Once I ventured on for another mile, I would see that Mubarak stayed in contact, and was running strong. He came up beside me, and we worked together until I lost contact with him. I started to feel that bogging sensation and checked my watch after I had missed the last 3 mile splits. 15:59 for 3 miles, that's 5:20 pace, so I guess I wasn't slowing down much. Mubarak still carried a decent lead on me, but I wanted to stay comfortable for the next 4 miles, which would get me to the 20 mile mark, and then I would reassess myself, and start to "hammer". But that mentality wasn't a smart one to have.
The next 4 miles were significantly slower, and I started to lose my rhythm. And even though Mubarak stopped ahead of me to stretch out his tight Achilles, as I passed him, I went from a comfortable 5:20 pace, to 5:30's, then 5:40's and finally running 5:50's. The 20 mile mark came, and I knew I couldn't quite "hammer" it home. I started to think about how to bring the pace back down, and stay positive. I was thinking so much, that when I came up to my bottle at mile 21, I passed by the table without even noticing it. I was about 15 meters past the table, and realized that I needed that fuel, and turned around to run back and grab it. Believe me, it was easy to stop, turn around to run backwards on a marathon course, then grab the bottle and resume pace. I think I ran a 5:56 that mile, so I knew I could stay strong and not hit any miles in the 6 minute range. Only 5 miles to go, and the weather started to cool as I entered Duluth.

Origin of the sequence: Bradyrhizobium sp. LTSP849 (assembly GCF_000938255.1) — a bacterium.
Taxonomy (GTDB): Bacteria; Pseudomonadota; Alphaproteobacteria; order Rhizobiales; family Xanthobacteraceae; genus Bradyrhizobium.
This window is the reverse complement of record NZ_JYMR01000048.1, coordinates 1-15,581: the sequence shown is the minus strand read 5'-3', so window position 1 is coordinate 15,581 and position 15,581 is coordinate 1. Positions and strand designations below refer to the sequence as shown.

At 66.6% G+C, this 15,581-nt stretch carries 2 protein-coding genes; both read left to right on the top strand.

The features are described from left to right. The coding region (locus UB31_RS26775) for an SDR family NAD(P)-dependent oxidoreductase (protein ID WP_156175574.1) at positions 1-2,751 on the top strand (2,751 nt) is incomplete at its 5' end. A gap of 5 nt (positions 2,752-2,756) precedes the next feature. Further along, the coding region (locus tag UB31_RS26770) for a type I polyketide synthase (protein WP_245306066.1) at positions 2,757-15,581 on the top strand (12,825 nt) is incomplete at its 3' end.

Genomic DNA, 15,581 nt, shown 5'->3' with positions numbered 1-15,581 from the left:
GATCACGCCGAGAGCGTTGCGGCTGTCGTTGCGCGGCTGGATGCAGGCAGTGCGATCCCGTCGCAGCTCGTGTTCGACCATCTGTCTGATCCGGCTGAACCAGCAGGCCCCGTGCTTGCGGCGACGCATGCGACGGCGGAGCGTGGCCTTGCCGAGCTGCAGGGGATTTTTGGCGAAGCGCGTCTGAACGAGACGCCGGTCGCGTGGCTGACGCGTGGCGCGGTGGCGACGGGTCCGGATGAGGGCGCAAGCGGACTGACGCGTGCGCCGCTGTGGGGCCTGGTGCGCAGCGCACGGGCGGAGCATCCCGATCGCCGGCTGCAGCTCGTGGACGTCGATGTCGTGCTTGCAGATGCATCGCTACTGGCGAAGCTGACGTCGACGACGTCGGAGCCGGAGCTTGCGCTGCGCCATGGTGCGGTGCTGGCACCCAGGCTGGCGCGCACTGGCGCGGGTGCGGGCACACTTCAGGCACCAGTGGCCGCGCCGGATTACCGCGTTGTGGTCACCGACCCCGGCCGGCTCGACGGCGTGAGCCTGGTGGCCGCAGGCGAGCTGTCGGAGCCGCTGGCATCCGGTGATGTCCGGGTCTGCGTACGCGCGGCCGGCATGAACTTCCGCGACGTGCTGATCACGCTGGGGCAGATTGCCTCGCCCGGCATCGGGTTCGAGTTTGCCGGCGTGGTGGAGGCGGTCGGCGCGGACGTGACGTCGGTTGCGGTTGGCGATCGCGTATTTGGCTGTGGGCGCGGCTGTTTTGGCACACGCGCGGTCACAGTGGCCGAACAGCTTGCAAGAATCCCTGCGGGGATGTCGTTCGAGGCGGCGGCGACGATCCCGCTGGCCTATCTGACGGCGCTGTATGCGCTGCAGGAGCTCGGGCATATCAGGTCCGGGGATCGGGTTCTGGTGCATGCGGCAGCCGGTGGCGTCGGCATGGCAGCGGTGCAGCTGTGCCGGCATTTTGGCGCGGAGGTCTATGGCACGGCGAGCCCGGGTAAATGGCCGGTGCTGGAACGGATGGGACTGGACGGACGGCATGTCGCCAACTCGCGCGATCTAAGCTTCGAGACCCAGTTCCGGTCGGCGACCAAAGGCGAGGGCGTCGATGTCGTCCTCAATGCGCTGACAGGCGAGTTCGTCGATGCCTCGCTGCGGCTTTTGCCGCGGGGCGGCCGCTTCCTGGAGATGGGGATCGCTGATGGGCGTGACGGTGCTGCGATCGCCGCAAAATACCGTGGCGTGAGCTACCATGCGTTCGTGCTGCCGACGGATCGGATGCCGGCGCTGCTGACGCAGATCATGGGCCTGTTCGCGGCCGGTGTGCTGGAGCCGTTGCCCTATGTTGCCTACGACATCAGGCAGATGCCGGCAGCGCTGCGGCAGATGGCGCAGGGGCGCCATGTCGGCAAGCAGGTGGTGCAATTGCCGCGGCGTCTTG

The clapping, and screaming of a few people felt candescent, as suppose to the silence that occupied most of the point-to-point race course as Duluth approached. The light mist of a thick cloud loomed over the last 4 miles or so of the course, and felt amazing. I was fading, but with the help of the cooler temperatures I was able to finish stronger that anticipated. I was now in the 5:40 range, and actually ran a 5:28 mile for my 25th mile in the city. I was also doing the math and calculating my finish time if I could maintain a certain pace, and knew I wasn't going to venture into 2:23 territory. And in most cases, when you attempt to do the math, it's usually a very bad sign. But I sorta kept it together and finished relatively strong, with a 2:22.
I was a little disappointed at first, but after realizing that this is just another race, and I have many more to prepare for, I became more content. I also was hoping that Arlene would PR, and when I saw John and Ariel, they told me how amazing she was doing and should be on 3:15 pace. We watched by the finish, and I saw her come in at 3:14, which is a 14minute PR!!! So, that was exciting. And after thinking about the course, I have come to realize that I really enjoyed that course. It's nice a slightly rolling, but can be very fast with the right conditions! I would definitely do this race again as a late spring marathon.
12, 13&14- 15:59
|The joy of a marathon|
|The home stretch|
|The pain of the marathon|